May 15, 2019 at 04:00PM by CWC
It happens all the time: I do something social, attend a party or hang out with friends, whatever, have a great time, then come home and wonder…. wait, do they all think I’m boring?
It’s this weird paranoia I have in the back of my head (although my colleague Zoë told me that I’m the “least boring person she knows,” so there’s that), and it was definitely more prevalent when I was a shy kid/teenager, but I like to think that I am not alone in this fear—which kinda feels irrational. And my inkling was right: When I brought up my feelings at work, pretty much everyone in the office agreed that they, too, have this inherent worry that other people think they’re boring. WTF?
The dictionary defines boring as “not interesting” and “tedious.” Are that many people representing these unfavorable ideas? Here’s the thing: It’s all subjective. “What I say is fun you might not find fun, and I think boring is similar,” says Jennifer Silvershein, LCSW. “I tried to step back and ask myself what constitutes as boring, and to me, those are really abstract definitions to put on something—because what I find interesting you might find absolutely boring, and so it can really be two different things for each of us.” That’s true—I find it fascinating to talk about Game of Thrones while others roll their eyes and think I’m insane for watching the best show ever made.
So there’s that. She also likens the fear of being boring as a cover to a deeper fear of being disliked. “I think the deeper worry is not being liked, rather than just being boring—because ‘boring’ doesn’t actually hold much weight as true dislike,” says Silvershein. Also, if you stop to think about it, you’ll realize… who is doing the judging here? “Someone could be an introvert, and as an extrovert I might say, ‘she’s so boring,’ but who’s to say my judgment is fair?” she asks.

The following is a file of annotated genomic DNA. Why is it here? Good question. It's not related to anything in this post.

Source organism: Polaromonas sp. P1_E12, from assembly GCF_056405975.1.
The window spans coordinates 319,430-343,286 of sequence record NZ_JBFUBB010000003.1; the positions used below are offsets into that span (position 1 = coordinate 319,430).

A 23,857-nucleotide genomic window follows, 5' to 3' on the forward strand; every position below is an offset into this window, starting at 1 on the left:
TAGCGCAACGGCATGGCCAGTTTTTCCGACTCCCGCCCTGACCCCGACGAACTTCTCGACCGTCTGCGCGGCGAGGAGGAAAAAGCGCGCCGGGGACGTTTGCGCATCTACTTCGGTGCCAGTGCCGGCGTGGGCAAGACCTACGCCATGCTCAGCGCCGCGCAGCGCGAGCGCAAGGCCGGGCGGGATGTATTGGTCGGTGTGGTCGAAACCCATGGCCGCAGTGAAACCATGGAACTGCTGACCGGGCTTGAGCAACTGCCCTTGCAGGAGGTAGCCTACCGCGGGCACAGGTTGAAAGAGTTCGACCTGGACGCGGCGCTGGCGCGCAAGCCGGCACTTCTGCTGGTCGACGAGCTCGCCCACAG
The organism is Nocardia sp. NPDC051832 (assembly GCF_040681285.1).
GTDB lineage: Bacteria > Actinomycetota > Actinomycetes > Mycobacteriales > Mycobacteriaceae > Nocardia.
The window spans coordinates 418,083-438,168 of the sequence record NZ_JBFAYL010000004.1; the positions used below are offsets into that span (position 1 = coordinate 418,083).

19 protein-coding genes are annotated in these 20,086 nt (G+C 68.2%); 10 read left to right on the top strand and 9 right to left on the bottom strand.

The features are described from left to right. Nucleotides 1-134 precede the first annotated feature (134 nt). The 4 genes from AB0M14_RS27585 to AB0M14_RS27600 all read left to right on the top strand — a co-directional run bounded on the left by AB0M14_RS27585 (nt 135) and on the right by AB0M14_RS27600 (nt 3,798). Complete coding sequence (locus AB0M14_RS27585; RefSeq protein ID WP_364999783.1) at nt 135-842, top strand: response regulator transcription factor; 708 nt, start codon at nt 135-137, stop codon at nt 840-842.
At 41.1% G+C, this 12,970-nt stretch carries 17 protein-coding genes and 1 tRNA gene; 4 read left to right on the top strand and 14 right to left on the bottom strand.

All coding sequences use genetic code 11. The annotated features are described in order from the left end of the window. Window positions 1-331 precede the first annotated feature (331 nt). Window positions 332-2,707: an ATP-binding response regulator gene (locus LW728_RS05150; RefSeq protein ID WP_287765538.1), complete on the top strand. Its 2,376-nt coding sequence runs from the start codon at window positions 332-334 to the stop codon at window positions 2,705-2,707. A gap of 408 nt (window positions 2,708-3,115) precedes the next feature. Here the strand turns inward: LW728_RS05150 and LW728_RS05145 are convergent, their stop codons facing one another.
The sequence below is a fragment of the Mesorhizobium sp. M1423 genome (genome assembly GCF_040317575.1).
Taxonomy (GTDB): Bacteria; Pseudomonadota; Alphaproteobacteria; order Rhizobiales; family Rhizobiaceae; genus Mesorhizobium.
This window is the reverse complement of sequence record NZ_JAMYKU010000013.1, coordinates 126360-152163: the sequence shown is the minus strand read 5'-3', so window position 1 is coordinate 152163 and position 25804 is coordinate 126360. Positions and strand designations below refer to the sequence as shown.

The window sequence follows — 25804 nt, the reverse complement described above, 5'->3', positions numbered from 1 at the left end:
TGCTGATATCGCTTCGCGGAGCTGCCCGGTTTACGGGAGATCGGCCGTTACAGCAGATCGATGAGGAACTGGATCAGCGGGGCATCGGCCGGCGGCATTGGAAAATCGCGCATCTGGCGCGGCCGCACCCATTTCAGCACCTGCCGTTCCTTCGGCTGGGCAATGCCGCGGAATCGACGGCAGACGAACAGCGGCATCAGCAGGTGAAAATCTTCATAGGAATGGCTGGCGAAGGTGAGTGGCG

But I’ll go back to the definition part of the dilemma—though Silvershein notes that “boring” may be an abstract, subjective idea, I brought up that a definitively “boring” person might, for example, not talk in social settings, constantly be on their phone, and not ask questions in conversations. “At the end of the day, it ties back to what constitutes boring—when I think of boring, I don’t think of the person sitting on a phone, I think of the girl copying what everyone else is doing and not bringing her own stuff to the table,” says Silvershein. “I think if we fear that we’re boring in a scenario, think about what’s holding you back from being engaged.”
To really analyze your own level of boringness (lol at the sound of this), Silvershein recommends thinking about what you’re attracted to in other people. Then, once you figure out what you like in a person, check in to see if you have those traits. “I think what’s interesting is when someone talks about something different or has an open mind about a topic,” she says as one example. “So I check in with myself to see if I remain open-minded and if I like to try new things. That makes a person interesting to me.” Dial it back to your own definition of what makes a person not “boring,” and you’ll be on a path towards tweaking your behavior to emulate these interesting traits over the “boring” behaviors. Just a theory.
But Silvershein makes a great point: “Tedious” means dull, boring, and monotonous, which, when applied to people, can mean that a person just does what everyone else is doing, at all times. As long as you’re being yourself, you’re good. Another thing that helps is making sure you’re surrounding yourself with people that have shared interests. “Then the fear of being boring will be reduced,” says Silvershein, since you’ll be more engaged in the convos that happen. So in actuality, you’re probably, very most likely not boring… and if you try all of these methods above yet still feel dull AF, then maybe you need new friends who won’t lead you to even fear that you’re boring them.